“I remember clearly my mother saying to her friends when I was about nine years old, while cuddling my brother, that
he was the favourite. I then ran and told my sister what I had heard, but I never told Mum that I overheard her make this comment.” From that point on, Robert felt he was competing with his brother for his mother’s attention. “I
feel my brother knew he was the favourite. He was the cheeky charmer that got away with all he could — and good luck to him, there were no grudges attached. My sister and I just seemed to accept it.”
Robert’s mother died when he was 12 and his brother nine without ever resolving the disparity.

“Interestingly, I feel Mum’s death affected my brother, the favourite, more than the rest of us. And there is something still apparent nearly 40 years later,” he says.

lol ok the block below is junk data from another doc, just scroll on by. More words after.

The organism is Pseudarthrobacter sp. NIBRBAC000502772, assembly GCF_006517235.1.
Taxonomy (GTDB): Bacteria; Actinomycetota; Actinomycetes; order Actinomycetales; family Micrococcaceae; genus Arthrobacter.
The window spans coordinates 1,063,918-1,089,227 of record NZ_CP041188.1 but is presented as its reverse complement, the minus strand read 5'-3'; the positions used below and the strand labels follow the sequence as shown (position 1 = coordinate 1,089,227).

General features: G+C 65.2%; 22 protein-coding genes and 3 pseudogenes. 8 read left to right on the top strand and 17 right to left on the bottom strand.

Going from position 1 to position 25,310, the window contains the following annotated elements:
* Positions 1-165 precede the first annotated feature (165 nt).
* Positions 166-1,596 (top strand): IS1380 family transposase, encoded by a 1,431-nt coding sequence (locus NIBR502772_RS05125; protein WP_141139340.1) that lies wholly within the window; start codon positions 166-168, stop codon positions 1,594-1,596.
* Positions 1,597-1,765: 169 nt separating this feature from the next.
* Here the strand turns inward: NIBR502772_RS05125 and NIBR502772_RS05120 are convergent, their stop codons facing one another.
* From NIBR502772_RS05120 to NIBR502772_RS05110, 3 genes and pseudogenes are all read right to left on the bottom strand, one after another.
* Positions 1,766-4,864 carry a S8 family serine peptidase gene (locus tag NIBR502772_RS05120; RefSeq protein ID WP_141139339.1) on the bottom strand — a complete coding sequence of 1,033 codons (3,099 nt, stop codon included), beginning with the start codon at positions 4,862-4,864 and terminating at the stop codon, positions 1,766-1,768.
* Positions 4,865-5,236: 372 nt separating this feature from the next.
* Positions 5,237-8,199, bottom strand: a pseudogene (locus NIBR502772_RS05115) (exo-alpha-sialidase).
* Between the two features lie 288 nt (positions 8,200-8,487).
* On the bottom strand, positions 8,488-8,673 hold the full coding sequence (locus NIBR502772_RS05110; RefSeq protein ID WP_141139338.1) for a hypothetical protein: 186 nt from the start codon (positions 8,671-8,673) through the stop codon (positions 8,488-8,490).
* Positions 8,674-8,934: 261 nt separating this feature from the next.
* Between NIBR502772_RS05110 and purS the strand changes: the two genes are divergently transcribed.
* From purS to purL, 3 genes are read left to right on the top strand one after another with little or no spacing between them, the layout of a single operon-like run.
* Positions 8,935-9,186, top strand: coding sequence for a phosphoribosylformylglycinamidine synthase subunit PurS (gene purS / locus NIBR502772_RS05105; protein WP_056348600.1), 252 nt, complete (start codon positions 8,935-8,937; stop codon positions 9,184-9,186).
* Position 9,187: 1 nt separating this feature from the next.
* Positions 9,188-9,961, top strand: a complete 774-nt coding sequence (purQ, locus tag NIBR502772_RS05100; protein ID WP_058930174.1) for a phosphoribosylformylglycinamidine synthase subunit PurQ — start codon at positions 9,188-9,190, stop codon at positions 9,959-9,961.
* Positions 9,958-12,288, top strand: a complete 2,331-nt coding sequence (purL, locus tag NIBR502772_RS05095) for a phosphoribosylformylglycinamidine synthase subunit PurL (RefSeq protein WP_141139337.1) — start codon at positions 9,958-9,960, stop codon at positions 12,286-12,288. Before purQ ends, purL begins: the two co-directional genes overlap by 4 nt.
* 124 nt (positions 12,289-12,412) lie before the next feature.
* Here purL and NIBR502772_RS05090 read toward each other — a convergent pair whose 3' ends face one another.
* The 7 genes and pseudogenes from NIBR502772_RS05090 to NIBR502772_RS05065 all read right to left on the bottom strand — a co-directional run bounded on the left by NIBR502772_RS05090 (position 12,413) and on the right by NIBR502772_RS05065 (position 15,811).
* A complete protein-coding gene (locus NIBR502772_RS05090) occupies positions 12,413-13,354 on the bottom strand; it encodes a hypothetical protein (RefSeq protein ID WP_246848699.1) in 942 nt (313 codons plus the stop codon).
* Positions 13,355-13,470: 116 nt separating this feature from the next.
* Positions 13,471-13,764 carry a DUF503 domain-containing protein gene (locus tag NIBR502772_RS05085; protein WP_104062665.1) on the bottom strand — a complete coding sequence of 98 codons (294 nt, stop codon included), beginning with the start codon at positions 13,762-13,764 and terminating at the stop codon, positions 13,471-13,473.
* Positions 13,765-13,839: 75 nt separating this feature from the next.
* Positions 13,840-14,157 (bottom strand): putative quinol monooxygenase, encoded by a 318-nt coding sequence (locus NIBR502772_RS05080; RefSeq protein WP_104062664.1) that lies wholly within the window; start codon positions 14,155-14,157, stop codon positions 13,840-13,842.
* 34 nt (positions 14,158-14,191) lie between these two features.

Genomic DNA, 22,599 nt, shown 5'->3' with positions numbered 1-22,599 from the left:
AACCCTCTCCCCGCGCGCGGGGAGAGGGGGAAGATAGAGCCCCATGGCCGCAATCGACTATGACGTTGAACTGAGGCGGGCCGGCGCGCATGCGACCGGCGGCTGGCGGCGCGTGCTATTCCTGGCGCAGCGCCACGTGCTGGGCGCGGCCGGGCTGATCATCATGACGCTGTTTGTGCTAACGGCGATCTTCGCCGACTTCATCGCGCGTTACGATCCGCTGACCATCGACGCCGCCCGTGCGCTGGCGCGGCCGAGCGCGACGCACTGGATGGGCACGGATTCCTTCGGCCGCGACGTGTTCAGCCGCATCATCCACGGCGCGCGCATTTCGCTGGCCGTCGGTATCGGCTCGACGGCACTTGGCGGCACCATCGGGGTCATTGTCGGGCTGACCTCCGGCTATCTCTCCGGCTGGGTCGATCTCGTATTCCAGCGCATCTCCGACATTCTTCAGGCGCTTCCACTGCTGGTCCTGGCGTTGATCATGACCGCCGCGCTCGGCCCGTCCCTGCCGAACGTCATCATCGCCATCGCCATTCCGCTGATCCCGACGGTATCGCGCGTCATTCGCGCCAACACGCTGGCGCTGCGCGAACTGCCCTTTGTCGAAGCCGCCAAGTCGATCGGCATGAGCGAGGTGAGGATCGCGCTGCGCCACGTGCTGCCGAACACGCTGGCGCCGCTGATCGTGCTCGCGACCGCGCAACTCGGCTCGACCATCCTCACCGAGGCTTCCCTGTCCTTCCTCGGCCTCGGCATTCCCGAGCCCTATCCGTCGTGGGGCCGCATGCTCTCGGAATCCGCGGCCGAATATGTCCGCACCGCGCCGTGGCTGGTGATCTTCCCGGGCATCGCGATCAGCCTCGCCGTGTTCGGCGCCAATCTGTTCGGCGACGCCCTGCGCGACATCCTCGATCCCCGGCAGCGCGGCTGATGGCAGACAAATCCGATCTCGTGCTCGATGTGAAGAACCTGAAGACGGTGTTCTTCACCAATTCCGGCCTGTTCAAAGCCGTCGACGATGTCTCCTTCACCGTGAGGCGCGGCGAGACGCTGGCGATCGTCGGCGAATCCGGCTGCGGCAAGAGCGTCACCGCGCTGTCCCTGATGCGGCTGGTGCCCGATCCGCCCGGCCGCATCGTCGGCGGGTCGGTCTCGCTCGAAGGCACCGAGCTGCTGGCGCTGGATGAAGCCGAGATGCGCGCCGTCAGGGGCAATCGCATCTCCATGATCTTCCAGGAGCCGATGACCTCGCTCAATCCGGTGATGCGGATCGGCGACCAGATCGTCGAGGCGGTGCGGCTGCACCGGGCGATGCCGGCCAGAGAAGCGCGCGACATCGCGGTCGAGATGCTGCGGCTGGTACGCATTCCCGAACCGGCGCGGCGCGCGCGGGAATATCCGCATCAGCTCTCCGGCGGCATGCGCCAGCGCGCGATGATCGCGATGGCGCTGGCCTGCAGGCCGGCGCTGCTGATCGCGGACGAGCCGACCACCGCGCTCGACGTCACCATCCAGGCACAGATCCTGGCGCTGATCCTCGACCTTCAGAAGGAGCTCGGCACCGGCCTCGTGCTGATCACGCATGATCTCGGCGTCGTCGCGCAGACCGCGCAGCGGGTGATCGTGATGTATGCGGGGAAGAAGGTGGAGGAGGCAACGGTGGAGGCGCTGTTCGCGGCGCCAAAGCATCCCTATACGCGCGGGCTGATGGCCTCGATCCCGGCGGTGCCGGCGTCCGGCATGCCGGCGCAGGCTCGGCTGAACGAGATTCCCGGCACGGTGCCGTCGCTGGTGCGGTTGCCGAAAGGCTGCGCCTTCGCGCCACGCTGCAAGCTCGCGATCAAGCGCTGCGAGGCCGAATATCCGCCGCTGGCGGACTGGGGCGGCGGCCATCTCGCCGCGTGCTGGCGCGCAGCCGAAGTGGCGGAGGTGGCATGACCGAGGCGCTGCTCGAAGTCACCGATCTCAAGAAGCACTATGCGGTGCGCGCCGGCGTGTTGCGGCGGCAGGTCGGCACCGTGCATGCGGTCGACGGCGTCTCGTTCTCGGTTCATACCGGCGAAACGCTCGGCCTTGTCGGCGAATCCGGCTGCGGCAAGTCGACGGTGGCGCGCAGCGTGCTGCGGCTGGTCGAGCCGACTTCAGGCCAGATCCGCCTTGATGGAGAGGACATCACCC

The bias her mother showed towards one child created a rift in Candace’s family that exists to this day.

“My mother had six children, her second last one, my brother, is the only child out of all of us she truly loves, believes in or
would do anything for. And he makes sure that’s how it will remain,” she says.
“Consequently she now only has one child who wants anything to do with her and he has no siblings who bother with him.”
Likewise “Richard’s” family is a battlefield. “My two gross, fat sisters could, and did, manipulate
my Dad into anything they desired, while I would wear plastic sandals in winter.”

Richard turned into a bad boy, eventually serving time in jail. When he came out, he tried hard to win back his parents’ favour. Nothing worked and today, at nearly 60, Richard finds himself on the outer with his family.